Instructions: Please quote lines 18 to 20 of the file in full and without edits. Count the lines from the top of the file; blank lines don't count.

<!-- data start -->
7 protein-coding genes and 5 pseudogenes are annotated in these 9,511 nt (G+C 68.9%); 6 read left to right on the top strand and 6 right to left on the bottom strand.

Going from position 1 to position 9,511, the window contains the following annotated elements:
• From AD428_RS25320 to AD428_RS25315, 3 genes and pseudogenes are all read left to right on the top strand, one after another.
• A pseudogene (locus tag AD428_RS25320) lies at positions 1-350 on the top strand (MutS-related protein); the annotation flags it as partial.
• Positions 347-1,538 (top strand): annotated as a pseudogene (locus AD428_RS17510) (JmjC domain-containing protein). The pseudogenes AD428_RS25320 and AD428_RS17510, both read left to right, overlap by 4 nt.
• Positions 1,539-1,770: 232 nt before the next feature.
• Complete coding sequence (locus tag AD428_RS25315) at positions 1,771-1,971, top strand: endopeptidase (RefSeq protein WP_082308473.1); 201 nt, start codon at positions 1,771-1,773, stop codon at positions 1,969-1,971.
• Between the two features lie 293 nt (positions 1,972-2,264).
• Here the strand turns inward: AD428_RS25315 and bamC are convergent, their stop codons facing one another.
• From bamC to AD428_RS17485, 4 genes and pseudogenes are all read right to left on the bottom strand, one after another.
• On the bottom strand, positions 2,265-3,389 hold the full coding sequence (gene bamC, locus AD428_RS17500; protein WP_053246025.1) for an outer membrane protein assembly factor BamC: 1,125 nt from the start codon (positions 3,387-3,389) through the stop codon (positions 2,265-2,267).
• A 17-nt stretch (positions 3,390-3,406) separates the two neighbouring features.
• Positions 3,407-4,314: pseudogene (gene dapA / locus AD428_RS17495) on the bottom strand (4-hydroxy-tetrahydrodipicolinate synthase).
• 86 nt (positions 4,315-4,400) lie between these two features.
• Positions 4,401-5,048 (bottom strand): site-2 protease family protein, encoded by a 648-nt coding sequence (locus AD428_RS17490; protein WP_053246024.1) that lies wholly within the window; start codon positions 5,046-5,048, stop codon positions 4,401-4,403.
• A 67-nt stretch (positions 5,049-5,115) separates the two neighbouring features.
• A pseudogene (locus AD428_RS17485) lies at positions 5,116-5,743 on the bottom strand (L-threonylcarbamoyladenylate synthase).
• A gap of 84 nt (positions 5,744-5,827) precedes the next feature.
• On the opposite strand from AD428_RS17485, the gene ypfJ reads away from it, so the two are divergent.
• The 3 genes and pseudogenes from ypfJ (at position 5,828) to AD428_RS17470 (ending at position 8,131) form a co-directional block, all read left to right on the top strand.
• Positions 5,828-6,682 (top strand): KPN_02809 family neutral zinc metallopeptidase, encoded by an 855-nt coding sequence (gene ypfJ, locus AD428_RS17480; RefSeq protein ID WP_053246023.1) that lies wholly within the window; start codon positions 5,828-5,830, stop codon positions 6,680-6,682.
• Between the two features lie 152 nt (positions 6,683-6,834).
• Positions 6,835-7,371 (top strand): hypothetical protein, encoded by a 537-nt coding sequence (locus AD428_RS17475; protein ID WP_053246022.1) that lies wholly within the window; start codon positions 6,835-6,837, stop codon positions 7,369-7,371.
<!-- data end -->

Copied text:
• A gap of 84 nt (positions 5,744-5,827) precedes the next feature.
• On the opposite strand from AD428_RS17485, the gene ypfJ reads away from it, so the two are divergent.
• The 3 genes and pseudogenes from ypfJ (at position 5,828) to AD428_RS17470 (ending at position 8,131) form a co-directional block, all read left to right on the top strand.